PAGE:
Pass The Swift Code Review: Dictionary Edition

Difficulty: Beginner | Easy | Normal | Challenging
This article has been developed using Xcode 12.1, and Swift 5.3



Dictionary: The association between keys and values (where all the keys are of the same type, and all values are of the same type)

Let’s go

Writing production-ready code probably requires some quotation marks. I mean, I’ve passed the Linter and managed to push code. Then I get a code review that just consists of a question mark?

Here is a way of passing that code review, even though you think your code is perfectly adequate in any case.

Writing Succinct Code

I know, it’s annoying. You have clear working code and it does not necessarily pass code review due to style (that isn’t actually in your firm’s style guide).

Be careful out there, we need to write great code. So we need to understand what this is.

The Problem

There are a number of developers at an organization, and they are stored in a dictionary (which is a dictionary of Strings). Something exactly like the following:

let developers: [String: [String]] = [ “Mr”: [“Lim”], “Mrs”: [“Smith”, “Abayomi”], “Miss”: [“González”], “Ms”: [“Johnson”, “Wilson”], “Other”: [] ]

What we would like to do, is create an array of Strings which can then be used in a UITableView or similar. That is, an output of the following:

[“Ms Johnson”, “Ms Wilson”, “Mr Lim”, “Other”, “Miss González”, “Mrs Smith”, “Mrs Abayomi”]

where the order does not matter.

A GREAT Solution

So we need an array of Strings. No problem, we can traverse the dictionary, and if there aren’t any values we put the key into the Array. If there are, we can append the key and value into the Array (for each possible value).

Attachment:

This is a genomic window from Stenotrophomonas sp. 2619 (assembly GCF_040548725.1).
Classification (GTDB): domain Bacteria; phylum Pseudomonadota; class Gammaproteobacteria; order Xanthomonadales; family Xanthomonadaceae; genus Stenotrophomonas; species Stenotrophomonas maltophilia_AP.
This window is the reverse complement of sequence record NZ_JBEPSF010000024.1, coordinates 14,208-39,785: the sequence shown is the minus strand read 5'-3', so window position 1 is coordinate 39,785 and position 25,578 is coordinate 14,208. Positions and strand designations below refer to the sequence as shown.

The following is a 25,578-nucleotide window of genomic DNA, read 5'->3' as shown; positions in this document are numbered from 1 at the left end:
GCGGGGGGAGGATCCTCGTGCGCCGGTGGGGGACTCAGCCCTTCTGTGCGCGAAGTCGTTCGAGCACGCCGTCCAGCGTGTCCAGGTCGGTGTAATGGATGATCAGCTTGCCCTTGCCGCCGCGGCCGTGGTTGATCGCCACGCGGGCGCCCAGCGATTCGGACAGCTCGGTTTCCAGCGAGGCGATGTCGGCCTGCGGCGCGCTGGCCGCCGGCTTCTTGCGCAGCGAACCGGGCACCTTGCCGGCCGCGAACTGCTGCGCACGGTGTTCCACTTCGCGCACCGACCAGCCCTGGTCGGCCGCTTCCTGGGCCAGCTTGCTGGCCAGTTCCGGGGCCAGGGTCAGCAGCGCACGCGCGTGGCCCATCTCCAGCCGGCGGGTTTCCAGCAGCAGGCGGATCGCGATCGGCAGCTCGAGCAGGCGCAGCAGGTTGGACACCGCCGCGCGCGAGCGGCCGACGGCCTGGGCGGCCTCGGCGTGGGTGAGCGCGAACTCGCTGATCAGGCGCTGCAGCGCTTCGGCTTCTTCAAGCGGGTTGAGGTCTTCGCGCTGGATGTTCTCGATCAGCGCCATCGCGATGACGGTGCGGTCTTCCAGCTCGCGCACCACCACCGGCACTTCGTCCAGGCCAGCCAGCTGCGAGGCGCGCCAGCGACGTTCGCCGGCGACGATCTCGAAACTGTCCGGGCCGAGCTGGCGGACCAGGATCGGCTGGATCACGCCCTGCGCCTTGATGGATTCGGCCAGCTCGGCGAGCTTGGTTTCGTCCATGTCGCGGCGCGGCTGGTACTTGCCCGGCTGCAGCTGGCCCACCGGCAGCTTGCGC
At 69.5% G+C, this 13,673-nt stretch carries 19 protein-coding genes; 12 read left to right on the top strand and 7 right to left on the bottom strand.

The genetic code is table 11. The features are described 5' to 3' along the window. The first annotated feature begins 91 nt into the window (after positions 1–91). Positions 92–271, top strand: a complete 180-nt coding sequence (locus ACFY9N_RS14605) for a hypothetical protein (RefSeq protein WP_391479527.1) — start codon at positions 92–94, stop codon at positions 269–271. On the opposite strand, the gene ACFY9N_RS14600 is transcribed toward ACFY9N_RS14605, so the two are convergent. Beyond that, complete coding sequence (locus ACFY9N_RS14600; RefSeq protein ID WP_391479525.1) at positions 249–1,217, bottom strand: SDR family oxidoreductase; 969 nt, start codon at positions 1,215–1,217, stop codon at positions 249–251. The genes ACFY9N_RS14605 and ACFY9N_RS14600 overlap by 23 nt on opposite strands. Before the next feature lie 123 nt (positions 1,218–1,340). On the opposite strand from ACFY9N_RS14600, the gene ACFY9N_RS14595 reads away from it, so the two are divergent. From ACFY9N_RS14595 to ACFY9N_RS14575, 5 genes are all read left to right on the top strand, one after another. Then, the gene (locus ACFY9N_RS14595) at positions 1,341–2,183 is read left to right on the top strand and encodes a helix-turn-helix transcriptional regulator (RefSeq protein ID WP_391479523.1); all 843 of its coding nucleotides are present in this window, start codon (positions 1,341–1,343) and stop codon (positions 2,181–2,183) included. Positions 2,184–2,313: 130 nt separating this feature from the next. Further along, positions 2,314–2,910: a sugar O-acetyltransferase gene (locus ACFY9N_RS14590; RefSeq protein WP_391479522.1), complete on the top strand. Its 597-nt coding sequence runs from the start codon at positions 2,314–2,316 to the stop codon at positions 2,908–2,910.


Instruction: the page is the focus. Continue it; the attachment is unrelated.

The code is, arguably, easier to read than a great explanation. That explanation isn’t great so here is some easy to read code:

There is nothing *wrong* with this solution. However, it won’t always pass code review.

The reason — it’s not as short as it might be.


We can reduce the developers into an Array of String.

We are appending to the result Array as we go, and have each element of the Dictionary to deal with as we traverse the dictionary. Of course we need to map all of those lovely values to make sure each and every one has a key — no problem!


so we map the developers dictionary. The logic is around the same as the code above, but makes use of the ternary operator to return an array of arrays. Then, of course, this needs to be flatMap into an array of Strings, which is duly done.

You’ll notice that this hasn’t been placed into the result array, this is partly because you can print the answer direct to the console (map return the String array in this case).

flatMap ( I like this one )

We can (wait for it) SKIP A STEP. Calling map followed by flatMap seems like rather a waste of time. Therefore we can make this a little easier by seeing if there are any values for this element, if there aren’t add the key if not add the key and the value (for each value mapped).

Here is a better explanation, the code:


Opinion, opinion, opinion. This is all about opinion.

All of the code posted in this article work. They pretty much all work in similar ways.

For some, this is all they need to know. Some are looking for the *correct* solution, and unfortunately that isn’t what this article is about.

This article is about opinions, and thinking through solutions to problems. If you can do that, you are well on the way to becoming a great developer.

If you’ve any questions, comments or suggestions please hit me up on Twitter

Get the Medium app

A button that says 'Download on the App Store', and if clicked it will lead you to the iOS App store
A button that says 'Get it on, Google Play', and if clicked it will lead you to the Google Play store